On the brink yet again

Let’s hope the American people enjoyed their two-week respite from government on the brink. Between the near-shutdown of the government last spring, the hot brinkmanship of summer that nearly brought us to default, the partial shutdown of the Federal Aviation Administration and, now, the prospect of another government shutdown over disaster relief, there have been few days in between standoffs.

Republicans running the House of Representatives returned from the August recess having digested the dismal poll results that followed the bitter debt-ceiling debate. They had paid as steep a political price as President Obama and were prepared to govern like grown-ups from now on. Republican members described their new approach as a pivot away from confrontation and attacks to passing bills and talking jobs. They knew Obama wanted to pick a fight with them and blame them, and they weren’t going to let him. 

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Of course, that was two weeks ago, before Obama insisted they “pass this jobs bill now,” a plan for another half-trillion in deficit spending. It was before he proposed a deficit-reduction package that assumes not only cuts that have already been agreed to but also phasing out two wars already being phased out and, of course, taxing the rich. Gotcha — the GOP was crying “class warfare” before the month was through.

As House Republicans prepare to pass bills and talk jobs, they are working behind the scenes to manage the chronic dissent over spending that keeps them from passing bills and talking jobs. They will break their pledge to pass 12 separate spending bills by the end of the fiscal year on Sept. 30 and avoid a large last-minute omnibus bill like Democrats did, and are now busy taking steps to do exactly that. Yet a short-term continuing resolution to fund the government through November is now in jeopardy due to a clash over funding for the Federal Emergency Management Agency (FEMA). Ten GOP senators joined Senate Democrats and voted for nearly $7 billion in emergency spending to help cover damage from Hurricane Irene and the many other natural disasters that prompted Obama to declare an emergency in 48 states so far this year alone. House Republicans instead propose to partially offset $3.65 billion in FEMA funding by cutting into a Department of Energy loan program for fuel-efficient carmakers. Senate Majority Leader Harry ReidHarry ReidBill O'Reilly: Politics helped kill Kate Steinle, Zarate just pulled the trigger Tax reform is nightmare Déjà vu for Puerto Rico Ex-Obama and Reid staffers: McConnell would pretend to be busy to avoid meeting with Obama MORE (D-Nev.) said that “we are not going to cave on this,” but House Majority Leader Eric CantorEric Ivan CantorEric Cantor: Moore ‘deserves to lose’ If we want to make immigration great again, let's make it bipartisan Top Lobbyists 2017: Hired Guns MORE (R-Va.), who was for disaster relief before he was against and then for it again, said that “no one wants to stand in the way of disaster relief monies that are needed.” Though GOP leaders don’t have the votes to back down, Cantor added, “No one’s intending to bring about a government shutdown. The country has sort of seen enough of that.”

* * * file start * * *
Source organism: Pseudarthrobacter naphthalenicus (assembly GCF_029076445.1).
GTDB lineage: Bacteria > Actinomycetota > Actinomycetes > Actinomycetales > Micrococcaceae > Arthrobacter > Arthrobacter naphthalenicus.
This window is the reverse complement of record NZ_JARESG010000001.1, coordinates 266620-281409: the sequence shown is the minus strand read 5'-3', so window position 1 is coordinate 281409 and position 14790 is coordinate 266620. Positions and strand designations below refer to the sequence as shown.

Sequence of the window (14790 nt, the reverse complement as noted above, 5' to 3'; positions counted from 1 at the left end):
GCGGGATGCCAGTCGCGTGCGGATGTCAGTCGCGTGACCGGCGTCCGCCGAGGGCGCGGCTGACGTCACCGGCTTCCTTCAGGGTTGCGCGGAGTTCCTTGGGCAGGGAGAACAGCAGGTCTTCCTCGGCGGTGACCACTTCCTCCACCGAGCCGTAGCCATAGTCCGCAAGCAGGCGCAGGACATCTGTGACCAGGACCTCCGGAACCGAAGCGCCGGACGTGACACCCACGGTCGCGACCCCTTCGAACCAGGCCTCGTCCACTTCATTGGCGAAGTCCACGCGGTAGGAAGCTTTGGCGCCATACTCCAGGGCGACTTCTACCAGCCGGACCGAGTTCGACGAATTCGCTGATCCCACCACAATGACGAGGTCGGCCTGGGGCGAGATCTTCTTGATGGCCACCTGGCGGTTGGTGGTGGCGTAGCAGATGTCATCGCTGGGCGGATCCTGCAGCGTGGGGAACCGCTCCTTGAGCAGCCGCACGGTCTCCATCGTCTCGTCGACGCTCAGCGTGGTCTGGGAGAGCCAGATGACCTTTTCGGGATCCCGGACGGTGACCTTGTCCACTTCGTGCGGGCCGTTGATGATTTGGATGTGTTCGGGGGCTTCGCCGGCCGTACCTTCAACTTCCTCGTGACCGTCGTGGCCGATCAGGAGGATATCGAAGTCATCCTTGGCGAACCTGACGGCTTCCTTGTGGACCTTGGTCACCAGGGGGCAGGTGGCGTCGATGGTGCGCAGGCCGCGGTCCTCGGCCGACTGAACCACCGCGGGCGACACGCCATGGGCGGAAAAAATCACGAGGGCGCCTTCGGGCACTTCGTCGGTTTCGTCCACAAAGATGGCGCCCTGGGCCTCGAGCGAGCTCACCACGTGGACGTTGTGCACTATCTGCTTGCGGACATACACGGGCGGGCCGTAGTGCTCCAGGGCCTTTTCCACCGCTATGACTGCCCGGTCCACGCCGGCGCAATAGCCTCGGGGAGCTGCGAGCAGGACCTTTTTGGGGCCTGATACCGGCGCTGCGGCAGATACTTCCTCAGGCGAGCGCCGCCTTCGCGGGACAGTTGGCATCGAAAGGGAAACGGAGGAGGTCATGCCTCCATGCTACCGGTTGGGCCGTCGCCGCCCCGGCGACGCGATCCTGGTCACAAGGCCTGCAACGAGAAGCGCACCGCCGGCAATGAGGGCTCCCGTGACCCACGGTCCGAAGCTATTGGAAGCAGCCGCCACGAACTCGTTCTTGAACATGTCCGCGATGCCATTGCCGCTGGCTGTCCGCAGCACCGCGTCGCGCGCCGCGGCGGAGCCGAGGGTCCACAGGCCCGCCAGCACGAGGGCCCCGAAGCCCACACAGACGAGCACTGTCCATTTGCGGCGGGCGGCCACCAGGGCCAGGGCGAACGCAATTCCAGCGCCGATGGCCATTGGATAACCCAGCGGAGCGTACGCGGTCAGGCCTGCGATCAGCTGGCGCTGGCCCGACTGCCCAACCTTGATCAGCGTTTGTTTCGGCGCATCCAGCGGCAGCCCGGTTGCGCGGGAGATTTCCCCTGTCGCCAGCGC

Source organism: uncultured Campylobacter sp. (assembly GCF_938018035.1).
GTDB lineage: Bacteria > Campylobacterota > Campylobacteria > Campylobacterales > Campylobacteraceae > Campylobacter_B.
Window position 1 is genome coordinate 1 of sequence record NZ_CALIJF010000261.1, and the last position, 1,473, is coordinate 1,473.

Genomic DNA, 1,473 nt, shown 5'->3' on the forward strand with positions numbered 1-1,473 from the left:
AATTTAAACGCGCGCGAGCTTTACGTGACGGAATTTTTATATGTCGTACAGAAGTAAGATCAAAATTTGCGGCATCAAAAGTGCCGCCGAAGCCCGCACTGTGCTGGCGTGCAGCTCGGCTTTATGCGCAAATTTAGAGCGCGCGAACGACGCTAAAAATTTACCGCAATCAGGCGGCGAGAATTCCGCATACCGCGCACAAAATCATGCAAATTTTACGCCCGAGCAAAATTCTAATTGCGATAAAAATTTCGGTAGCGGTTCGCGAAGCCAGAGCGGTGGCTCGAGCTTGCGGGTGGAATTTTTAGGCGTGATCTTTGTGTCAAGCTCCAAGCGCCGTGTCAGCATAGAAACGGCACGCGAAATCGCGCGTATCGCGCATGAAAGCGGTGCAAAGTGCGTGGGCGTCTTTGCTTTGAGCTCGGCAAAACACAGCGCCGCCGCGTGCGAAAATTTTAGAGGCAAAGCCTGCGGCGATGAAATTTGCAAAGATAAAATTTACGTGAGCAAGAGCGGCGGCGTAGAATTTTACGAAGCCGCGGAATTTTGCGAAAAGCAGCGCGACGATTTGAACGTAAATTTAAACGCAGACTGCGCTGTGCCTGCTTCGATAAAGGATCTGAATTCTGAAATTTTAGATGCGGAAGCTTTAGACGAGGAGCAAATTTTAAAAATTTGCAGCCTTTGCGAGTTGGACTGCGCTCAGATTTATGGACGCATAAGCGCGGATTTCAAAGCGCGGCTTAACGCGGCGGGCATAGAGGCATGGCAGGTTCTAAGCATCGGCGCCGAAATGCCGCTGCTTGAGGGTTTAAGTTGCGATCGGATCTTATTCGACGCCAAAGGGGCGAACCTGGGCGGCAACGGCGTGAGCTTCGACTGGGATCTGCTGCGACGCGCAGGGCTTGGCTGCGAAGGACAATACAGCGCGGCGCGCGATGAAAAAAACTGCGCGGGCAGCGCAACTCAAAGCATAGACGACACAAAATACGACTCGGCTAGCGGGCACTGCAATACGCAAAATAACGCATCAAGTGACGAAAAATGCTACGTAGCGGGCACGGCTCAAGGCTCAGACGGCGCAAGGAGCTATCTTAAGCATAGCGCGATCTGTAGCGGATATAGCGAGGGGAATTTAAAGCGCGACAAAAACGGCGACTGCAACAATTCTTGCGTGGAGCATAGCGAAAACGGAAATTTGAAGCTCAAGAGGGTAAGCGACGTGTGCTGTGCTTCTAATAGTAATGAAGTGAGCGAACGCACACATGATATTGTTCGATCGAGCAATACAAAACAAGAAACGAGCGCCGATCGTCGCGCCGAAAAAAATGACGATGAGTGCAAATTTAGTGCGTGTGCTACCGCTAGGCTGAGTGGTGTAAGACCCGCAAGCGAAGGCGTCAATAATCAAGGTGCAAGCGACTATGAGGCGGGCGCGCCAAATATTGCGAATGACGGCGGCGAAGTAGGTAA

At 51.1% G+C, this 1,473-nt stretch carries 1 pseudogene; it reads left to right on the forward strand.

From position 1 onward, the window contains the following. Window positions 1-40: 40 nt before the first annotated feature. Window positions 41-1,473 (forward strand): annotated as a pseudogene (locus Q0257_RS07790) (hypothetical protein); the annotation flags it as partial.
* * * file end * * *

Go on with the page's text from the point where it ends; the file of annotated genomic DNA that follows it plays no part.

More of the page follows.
House Republicans might get lucky if the 10 GOP senators who voted for Reid’s disaster funding bill last week are pressured to oppose it. But the road to passing an annual spending bill for fiscal 2012 is full of political landmines and constant confrontation. The current Health and Human Services bill can’t get out of committee because two Republicans are demanding that spending levels be brought to those written in the House-passed budget drafted by Rep. Paul RyanPaul Davis RyanMcConnell names Senate GOP tax conferees House Republican: 'I worry about both sides' of the aisle on DACA Overnight Health Care: 3.6M signed up for ObamaCare in first month | Ryan pledges 'entitlement reform' next year | Dems push for more money to fight opioids MORE (R-Wis.) instead of levels agreed to in the debt-ceiling deal.

As this shutdown looms, the American people can take comfort in Congress avoiding one last week when it passed what was the 22nd short-term FAA funding extension and the eighth surface transportation funding extension. It bought four months until the next fight. 

Now that’s progress.

Stoddard is an associate editor of The Hill.